How To Dry And Cure Cannabis Plants

(More on Boveda 62 packs below) – Buds feel brittle and crumbly. At this point, there is not enough moisture in the jars for the curing process to continue at a normal pace, and buds tend to cure much more slowly.< 55% humidity – When buds are too dry to continue curing, your hygrometer will read less than 55% relative humidity, even after buds are in jars with a hygrometer for 24 hours.

In fact, even if you completely overdry your buds, they will still benefit from the curing process! For the first 1-2 weeks, no matter what readings you get, you should continue checking your buds and opening all the jars once a day. Even if buds are too dry, it’s important to air out the buds quickly once a day for this first stage, as they need air to continue the curing process.

For those who struggle with curing even after going through all the steps in this curing tutorial, there’s a product known as a “Boveda 62” humidipaks which can help maintain the correct humidity in your jars. These are especially helpful at preventing the humidity from getting too low, even if the humidity is very low where you live.

The Fastest Way To Dry Weed – A Pot For Pot

Humidipaks are used to regulate the humidity automatically. They were invented to keep cigars fresh in humidors (which is how they originally got their name), but the company now makes humidipaks that are (as stated on their website). These are the Boveda Medium 62% Humidipaks. Note: Boveda is trying to move away from the term “humidipak” these days for some reason, but it’s such a perfect name! Here’s a picture of buds stored with a humidipak.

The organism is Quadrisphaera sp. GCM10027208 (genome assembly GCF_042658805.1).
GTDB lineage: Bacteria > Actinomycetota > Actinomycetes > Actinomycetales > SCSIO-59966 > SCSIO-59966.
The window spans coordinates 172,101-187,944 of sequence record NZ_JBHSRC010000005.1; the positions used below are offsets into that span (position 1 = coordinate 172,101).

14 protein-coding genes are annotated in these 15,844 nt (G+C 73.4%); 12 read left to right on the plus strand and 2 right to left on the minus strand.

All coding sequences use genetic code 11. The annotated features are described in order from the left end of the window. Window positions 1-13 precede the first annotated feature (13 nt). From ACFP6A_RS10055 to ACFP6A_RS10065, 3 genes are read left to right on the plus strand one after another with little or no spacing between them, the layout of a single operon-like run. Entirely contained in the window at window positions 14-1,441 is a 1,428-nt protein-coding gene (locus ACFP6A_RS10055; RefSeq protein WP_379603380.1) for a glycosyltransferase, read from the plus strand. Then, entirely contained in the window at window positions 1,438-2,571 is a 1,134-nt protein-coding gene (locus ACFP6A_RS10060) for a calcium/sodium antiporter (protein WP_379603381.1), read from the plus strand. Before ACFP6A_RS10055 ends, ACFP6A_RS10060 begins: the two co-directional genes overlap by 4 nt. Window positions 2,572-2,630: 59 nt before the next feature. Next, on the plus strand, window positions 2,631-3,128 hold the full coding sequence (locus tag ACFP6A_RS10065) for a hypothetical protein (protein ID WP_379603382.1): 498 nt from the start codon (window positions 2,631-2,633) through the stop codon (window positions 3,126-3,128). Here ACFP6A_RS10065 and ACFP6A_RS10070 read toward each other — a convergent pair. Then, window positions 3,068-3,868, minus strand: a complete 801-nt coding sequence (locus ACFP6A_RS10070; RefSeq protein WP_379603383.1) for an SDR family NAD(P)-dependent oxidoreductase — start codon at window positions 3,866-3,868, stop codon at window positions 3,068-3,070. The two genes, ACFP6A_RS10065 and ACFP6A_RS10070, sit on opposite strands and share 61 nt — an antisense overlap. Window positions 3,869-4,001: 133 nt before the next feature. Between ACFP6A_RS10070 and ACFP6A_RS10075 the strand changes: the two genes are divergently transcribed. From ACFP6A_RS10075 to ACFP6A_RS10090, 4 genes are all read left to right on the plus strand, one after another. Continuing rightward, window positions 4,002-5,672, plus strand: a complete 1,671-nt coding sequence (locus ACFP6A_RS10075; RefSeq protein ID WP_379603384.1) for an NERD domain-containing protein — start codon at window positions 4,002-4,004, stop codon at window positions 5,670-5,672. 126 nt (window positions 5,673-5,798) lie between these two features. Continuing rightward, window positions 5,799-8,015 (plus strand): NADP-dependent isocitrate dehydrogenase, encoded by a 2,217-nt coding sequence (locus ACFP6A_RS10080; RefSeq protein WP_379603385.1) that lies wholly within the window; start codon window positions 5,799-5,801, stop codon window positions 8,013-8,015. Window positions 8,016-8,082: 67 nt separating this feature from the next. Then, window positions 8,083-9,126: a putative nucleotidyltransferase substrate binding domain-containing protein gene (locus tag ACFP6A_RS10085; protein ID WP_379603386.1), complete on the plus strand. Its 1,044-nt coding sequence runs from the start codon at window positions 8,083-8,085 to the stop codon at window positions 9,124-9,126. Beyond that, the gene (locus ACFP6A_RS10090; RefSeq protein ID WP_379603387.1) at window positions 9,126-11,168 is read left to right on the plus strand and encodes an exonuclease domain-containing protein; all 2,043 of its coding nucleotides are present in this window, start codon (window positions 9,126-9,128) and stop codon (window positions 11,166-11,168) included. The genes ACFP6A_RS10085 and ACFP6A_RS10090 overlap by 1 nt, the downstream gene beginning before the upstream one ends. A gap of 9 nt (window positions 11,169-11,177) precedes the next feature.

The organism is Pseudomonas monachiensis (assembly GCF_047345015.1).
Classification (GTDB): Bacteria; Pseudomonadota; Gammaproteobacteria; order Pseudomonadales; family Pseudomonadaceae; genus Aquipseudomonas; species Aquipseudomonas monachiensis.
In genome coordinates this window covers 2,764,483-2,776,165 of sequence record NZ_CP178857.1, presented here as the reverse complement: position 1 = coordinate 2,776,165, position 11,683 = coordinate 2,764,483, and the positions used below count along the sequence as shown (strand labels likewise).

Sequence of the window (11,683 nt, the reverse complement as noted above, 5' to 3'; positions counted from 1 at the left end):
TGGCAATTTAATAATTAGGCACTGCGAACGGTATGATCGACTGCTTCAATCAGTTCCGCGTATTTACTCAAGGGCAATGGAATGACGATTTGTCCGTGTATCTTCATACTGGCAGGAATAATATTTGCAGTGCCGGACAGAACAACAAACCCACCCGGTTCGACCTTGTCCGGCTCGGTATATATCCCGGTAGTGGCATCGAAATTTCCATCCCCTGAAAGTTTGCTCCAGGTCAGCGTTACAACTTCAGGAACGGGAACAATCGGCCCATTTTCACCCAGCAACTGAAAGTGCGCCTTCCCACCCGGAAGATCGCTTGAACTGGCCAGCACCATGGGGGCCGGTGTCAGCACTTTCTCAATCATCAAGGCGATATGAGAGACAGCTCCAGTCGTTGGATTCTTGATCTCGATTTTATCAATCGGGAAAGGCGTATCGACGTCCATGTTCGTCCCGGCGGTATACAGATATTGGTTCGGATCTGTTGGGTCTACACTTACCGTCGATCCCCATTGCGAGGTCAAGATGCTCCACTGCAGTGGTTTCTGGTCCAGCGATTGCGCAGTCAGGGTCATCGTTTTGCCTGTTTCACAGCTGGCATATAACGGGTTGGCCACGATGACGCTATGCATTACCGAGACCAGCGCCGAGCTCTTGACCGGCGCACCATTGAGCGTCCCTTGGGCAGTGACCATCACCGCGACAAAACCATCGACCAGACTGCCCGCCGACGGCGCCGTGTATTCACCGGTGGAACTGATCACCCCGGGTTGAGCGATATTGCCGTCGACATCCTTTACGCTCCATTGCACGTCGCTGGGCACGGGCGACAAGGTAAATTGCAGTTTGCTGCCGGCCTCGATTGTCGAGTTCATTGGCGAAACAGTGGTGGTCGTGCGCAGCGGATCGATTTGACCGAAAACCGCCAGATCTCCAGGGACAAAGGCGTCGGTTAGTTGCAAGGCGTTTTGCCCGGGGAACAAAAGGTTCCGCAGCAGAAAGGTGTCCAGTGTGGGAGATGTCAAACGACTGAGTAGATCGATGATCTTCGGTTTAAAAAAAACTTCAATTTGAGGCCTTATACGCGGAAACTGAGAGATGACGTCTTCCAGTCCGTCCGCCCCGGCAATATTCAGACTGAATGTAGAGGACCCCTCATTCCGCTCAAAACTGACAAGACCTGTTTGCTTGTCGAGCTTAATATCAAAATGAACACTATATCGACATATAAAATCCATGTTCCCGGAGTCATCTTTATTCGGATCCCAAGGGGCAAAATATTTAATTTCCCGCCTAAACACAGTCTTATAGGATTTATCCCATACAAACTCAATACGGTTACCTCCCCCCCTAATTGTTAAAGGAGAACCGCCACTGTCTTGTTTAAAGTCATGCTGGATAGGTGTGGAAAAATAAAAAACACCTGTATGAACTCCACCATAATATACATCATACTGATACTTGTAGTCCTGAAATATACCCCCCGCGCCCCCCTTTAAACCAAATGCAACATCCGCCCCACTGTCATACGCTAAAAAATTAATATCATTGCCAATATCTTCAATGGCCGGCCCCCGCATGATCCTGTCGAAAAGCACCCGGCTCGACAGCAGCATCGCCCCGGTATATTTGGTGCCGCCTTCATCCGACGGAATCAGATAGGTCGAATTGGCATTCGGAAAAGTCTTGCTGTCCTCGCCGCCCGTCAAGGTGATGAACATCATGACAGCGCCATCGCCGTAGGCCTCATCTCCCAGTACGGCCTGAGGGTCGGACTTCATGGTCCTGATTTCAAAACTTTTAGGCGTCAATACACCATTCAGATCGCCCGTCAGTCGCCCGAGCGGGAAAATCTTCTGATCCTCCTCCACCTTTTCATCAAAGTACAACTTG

Even when using Humidipaks, it’s important that you follow the rest of the steps outlined in this tutorial to ensure that your cure goes great. No. If you follow all the steps outlined in this article, you likely will not need Humidipaks. Most growers are able to cure their buds perfectly well without them.

They can also be helpful if you’re not used to curing and are afraid of messing it up. Humidipaks also work very well for long-term storage. When we used them, they didn’t seem to lower the humidity when it was too high in our curing jars, but they did protect buds from drying out.

Dry Weed In A Few Easy Steps – Weedmaps

If you feel like you’ve overdried your buds, don’t panic! Sometimes it feels like buds are too dry even when there is still moisture inside. It’s a good idea to leave buds in jars for at least 2-3 days to see if moisture starts coming to the surface from inside.

Buds will continue to improve from curing for up to 6 months. After 6 months, further curing will not continue to have much effect. At this point, you want to prepare the buds for long-term storage to maintain their potency for as long as possible. For long-term storage (months), buds should be kept in air-tight containers (the wide-mouthed mason jars they’ve been curing in are perfect) and placed in a cool, dark environment.